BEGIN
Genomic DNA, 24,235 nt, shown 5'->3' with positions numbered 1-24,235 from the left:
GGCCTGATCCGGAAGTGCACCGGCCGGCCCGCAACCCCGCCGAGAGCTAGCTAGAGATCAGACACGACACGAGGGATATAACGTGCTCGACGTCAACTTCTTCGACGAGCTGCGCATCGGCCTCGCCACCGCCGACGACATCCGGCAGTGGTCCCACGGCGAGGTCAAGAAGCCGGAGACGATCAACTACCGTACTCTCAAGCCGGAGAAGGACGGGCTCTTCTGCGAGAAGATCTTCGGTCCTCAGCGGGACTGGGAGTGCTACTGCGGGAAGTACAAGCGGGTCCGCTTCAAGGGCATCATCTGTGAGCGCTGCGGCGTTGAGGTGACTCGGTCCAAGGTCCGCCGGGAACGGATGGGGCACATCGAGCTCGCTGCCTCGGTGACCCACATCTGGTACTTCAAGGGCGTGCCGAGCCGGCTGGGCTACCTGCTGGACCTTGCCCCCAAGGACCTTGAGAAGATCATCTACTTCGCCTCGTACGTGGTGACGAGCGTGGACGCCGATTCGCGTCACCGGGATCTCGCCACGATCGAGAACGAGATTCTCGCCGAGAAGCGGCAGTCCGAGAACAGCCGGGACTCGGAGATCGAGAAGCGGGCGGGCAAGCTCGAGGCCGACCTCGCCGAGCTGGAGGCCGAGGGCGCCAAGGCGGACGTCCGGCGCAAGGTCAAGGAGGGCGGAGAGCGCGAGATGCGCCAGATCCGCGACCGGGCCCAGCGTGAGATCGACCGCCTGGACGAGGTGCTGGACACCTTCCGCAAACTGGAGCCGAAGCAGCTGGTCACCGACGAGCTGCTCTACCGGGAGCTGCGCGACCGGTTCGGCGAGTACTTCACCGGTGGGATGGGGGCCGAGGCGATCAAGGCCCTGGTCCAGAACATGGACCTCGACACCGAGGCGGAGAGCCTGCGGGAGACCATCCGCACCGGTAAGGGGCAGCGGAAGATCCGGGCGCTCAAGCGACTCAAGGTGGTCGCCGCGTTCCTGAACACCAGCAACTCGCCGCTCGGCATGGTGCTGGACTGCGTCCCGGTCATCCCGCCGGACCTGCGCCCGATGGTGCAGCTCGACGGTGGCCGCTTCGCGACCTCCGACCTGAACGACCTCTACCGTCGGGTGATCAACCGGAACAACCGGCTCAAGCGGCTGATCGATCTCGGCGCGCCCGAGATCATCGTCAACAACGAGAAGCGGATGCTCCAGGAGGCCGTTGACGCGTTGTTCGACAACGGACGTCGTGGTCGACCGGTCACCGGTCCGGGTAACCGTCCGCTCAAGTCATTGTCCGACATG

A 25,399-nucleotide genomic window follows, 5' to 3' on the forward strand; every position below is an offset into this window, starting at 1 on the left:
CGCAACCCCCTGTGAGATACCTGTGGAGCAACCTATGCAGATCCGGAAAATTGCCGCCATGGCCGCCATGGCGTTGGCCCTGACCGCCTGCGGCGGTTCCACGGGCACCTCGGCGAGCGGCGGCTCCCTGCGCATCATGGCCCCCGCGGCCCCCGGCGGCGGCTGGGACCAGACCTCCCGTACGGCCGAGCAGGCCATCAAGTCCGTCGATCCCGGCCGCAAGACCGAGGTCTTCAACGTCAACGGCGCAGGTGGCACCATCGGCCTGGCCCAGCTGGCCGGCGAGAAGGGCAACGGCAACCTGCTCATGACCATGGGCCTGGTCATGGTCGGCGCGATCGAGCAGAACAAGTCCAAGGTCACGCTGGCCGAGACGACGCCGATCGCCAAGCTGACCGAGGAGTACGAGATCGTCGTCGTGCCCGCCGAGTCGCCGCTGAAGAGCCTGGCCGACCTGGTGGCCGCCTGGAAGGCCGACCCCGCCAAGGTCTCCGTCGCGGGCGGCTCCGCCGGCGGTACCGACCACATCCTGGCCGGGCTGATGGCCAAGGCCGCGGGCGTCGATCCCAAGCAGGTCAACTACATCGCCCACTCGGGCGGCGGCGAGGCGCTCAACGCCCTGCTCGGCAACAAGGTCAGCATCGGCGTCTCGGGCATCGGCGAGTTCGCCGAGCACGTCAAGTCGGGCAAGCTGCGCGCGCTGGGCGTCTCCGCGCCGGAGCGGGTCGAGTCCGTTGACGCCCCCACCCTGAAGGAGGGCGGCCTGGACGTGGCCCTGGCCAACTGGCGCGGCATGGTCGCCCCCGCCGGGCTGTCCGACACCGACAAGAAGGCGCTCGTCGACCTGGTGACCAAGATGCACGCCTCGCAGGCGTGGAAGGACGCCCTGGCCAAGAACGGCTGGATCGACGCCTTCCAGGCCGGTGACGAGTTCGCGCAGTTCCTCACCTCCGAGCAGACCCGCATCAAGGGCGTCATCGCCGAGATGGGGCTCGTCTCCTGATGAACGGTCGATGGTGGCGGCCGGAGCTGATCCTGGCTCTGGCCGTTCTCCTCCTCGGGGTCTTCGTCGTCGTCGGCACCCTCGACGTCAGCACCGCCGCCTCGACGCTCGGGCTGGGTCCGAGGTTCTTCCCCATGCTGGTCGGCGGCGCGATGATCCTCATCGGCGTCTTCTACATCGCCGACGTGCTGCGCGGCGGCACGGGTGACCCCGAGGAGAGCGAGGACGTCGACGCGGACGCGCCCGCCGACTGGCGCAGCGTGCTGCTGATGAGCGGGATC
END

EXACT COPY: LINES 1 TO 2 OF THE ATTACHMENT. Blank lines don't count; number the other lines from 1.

Genomic DNA, 24,235 nt, shown 5'->3' with positions numbered 1-24,235 from the left:
GGCCTGATCCGGAAGTGCACCGGCCGGCCCGCAACCCCGCCGAGAGCTAGCTAGAGATCAGACACGACACGAGGGATATAACGTGCTCGACGTCAACTTCTTCGACGAGCTGCGCATCGGCCTCGCCACCGCCGACGACATCCGGCAGTGGTCCCACGGCGAGGTCAAGAAGCCGGAGACGATCAACTACCGTACTCTCAAGCCGGAGAAGGACGGGCTCTTCTGCGAGAAGATCTTCGGTCCTCAGCGGGACTGGGAGTGCTACTGCGGGAAGTACAAGCGGGTCCGCTTCAAGGGCATCATCTGTGAGCGCTGCGGCGTTGAGGTGACTCGGTCCAAGGTCCGCCGGGAACGGATGGGGCACATCGAGCTCGCTGCCTCGGTGACCCACATCTGGTACTTCAAGGGCGTGCCGAGCCGGCTGGGCTACCTGCTGGACCTTGCCCCCAAGGACCTTGAGAAGATCATCTACTTCGCCTCGTACGTGGTGACGAGCGTGGACGCCGATTCGCGTCACCGGGATCTCGCCACGATCGAGAACGAGATTCTCGCCGAGAAGCGGCAGTCCGAGAACAGCCGGGACTCGGAGATCGAGAAGCGGGCGGGCAAGCTCGAGGCCGACCTCGCCGAGCTGGAGGCCGAGGGCGCCAAGGCGGACGTCCGGCGCAAGGTCAAGGAGGGCGGAGAGCGCGAGATGCGCCAGATCCGCGACCGGGCCCAGCGTGAGATCGACCGCCTGGACGAGGTGCTGGACACCTTCCGCAAACTGGAGCCGAAGCAGCTGGTCACCGACGAGCTGCTCTACCGGGAGCTGCGCGACCGGTTCGGCGAGTACTTCACCGGTGGGATGGGGGCCGAGGCGATCAAGGCCCTGGTCCAGAACATGGACCTCGACACCGAGGCGGAGAGCCTGCGGGAGACCATCCGCACCGGTAAGGGGCAGCGGAAGATCCGGGCGCTCAAGCGACTCAAGGTGGTCGCCGCGTTCCTGAACACCAGCAACTCGCCGCTCGGCATGGTGCTGGACTGCGTCCCGGTCATCCCGCCGGACCTGCGCCCGATGGTGCAGCTCGACGGTGGCCGCTTCGCGACCTCCGACCTGAACGACCTCTACCGTCGGGTGATCAACCGGAACAACCGGCTCAAGCGGCTGATCGATCTCGGCGCGCCCGAGATCATCGTCAACAACGAGAAGCGGATGCTCCAGGAGGCCGTTGACGCGTTGTTCGACAACGGACGTCGTGGTCGACCGGTCACCGGTCCGGGTAACCGTCCGCTCAAGTCATTGTCCGACATG